In a match that barely raised a flicker of excitement until the dying moments, when Graeme Thorpe and Nasser Hussain suddenly cut loose, England controlled the day from start to finish. In many ways it was just the kind of efficient performance they are good at - providing the opposition does not kick up too much fuss. After Alec Stewart had won the toss and elected to bowl first, Zimbabwe did not, and following the removal of their early order by the man of the match, Alan Mullally, and Darren Gough, the result was never really in doubt.
That does not mean everything is tickety-boo with England's game. For one thing, their skipper scratched about like an archaeologist uncovering some precious booty, and their fifth bowler (a combination of Andrew Flintoff and Adam Hollioake), though not as expensive as Australia's concoction the other day, is a weak link that the better teams will fully exploit should England make the Super Six stage.
Only Thorpe looked in the kind of form that wins big games and, unlike his colleagues, he timed the ball from first to last in his 80-ball knock of 62. If he lacks the body language to be truly inspirational, Thorpe's shot selection and execution were spot-on. Hussain, almost as edgy as Stewart to begin with, certainly benefited and once Thorpe had shown that the demons were largely imagined, the Essex captain relaxed to play some handsome strokes in his unbeaten 57.
The pair seemed to reserve their best shots for Henry Olonga, whose pre- match comments that England panic in a way other teams do not probably singled him out for some special treatment. Faster and skiddier than the other bowlers, the dreadlocked one's three overs cost 27 runs and just about the only dot balls he managed were the ones the batsmen could not reach.
Graeme Hick, a batting sensation in Australia during the winter, was disappointing. A prodigal son of Zimbabwean soil, he is probably still ambivalent towards a country that sustained and nurtured him until his early twenties. With scores of 0, 62 and 8 in his previous three games against them, he has yet to convince his old chums that he is the big fish that got away.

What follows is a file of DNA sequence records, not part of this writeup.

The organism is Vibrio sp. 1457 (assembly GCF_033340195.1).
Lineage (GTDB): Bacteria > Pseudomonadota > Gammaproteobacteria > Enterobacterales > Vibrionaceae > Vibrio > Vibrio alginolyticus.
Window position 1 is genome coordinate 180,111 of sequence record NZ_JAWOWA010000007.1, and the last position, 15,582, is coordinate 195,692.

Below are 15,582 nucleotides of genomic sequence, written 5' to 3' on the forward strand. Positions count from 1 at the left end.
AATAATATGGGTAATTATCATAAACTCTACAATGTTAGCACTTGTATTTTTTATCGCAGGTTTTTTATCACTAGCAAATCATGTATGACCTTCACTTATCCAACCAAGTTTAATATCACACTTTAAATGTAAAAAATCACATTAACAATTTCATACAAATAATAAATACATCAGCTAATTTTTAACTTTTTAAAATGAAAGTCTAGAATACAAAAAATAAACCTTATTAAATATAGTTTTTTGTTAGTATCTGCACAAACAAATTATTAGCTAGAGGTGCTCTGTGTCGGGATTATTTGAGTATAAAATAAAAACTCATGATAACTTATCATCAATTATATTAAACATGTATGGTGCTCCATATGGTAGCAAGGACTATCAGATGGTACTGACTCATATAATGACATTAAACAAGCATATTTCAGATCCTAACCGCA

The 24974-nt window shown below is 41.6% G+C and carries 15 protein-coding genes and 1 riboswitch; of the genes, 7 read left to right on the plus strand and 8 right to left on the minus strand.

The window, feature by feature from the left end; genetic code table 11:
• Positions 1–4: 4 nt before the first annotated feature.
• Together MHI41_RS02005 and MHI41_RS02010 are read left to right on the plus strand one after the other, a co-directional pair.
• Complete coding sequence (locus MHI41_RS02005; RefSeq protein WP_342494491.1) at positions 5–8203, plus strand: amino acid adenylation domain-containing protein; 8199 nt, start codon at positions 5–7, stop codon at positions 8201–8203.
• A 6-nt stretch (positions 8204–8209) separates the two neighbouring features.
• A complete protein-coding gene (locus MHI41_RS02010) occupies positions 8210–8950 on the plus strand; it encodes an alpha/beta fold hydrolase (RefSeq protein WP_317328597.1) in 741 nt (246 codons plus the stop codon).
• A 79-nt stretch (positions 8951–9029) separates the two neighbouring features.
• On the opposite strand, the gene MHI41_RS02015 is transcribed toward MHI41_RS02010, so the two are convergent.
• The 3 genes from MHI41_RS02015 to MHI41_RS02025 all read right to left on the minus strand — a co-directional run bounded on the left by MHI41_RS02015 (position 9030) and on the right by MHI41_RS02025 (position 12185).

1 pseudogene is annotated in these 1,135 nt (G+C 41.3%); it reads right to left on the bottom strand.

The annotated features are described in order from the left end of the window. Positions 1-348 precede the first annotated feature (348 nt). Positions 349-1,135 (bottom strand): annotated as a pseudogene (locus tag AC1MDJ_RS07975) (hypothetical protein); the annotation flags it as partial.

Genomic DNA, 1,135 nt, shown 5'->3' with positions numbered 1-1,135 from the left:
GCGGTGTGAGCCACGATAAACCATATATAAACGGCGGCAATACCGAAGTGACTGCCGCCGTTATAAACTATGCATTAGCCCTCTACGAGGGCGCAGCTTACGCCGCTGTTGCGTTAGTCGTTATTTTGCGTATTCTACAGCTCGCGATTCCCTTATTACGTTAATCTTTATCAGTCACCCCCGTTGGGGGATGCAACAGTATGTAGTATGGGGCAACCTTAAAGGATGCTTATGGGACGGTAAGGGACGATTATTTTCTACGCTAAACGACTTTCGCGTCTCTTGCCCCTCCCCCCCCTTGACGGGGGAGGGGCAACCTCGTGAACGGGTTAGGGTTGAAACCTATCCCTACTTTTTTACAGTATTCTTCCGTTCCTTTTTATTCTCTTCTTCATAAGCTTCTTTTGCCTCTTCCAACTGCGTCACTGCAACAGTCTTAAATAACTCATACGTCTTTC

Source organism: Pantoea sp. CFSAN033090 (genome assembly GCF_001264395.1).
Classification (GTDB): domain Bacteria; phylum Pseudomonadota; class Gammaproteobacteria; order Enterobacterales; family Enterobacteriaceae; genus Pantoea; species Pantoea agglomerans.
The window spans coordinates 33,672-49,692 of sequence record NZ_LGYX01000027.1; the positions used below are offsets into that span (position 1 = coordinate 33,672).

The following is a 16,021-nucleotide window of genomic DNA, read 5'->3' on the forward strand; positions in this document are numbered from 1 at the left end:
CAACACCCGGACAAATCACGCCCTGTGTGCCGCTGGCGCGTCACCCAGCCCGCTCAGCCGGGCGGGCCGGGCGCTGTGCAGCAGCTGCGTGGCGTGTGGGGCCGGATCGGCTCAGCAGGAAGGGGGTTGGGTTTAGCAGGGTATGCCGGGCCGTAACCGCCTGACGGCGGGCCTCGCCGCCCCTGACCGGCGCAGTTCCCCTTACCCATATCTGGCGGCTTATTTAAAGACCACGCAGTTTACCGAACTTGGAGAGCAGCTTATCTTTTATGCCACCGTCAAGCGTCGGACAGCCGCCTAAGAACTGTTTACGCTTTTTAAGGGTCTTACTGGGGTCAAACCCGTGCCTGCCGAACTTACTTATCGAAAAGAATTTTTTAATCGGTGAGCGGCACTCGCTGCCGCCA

Yesterday's dismissal was no different and a gentle outswinger from Mpumelelo Mbangwa found an outside edge that was even more gently hung out to dry.
Apart from their garish, orange day-glo kit, little about Zimbabwe stood out at all. Put into bat, they struggled to come to terms with a pitch that offered bounce and occasional sideways movement. By far the weaker of the two southern African sides in this competition, Zimbabwe are used to batting on slow surfaces that offer little in the way of deviation. Their successes bear this out, most having come at home and in the subcontinent, where bland surfaces do not expose batsmen who like to hit through the line.
A white ball prone to swinging and seaming is a different matter, though the profusion of wides means the bowlers are not having it all their own way. In between the 17 England bowled, there were enough testing deliveries to ensure life would be difficult for batsmen.
They say the huge Radcliffe Road stand, built last season, has increased the swing potential of Trent Bridge. Gough's early overs appeared to bear this out and he was unlucky not to have Grant Flower lbw when the opener was on 6. His partner Neil Johnson was less fortunate and Gough bowled the left-hander off his pads.
Before this match, England had lost five out of six one-day internationals to Zimbabwe. Considering they are picking from a pool of players not much larger than your average county staff, the record was an embarrassment and one England needed to rectify, if only to stop the industry in T-shirts bearing David Lloyd's infamous cri de coeur from Bulawayo - "We Flippin Murdered 'Em."
There were plenty being sported by the Zimbabwean faction of the crowd yesterday, though the introduction of Mullally, prevented the irony from bearing fruit. The angular left-arm paceman is a far more destructive bowler than the one that toured Zimbabwe with England in 1996, and he quickly limited his opponents ambitions by removing Paul Strang and the dangerous Murray Goodwin.
Promoted as a pinch-hitter, Strang was rendered strokeless by Mullally's steep bounce, a factor he eventually succumbed to after failing to open his account. Goodwin was also undone, though his nervy push went to first slip rather than second.
Zimbabwe never really recovered after that and only a 45-run partnership between their captain, Alistair Campbell, and Guy Whittall saved them from the kind of humiliation experienced so recently by England against South Africa at The Oval.Reuse content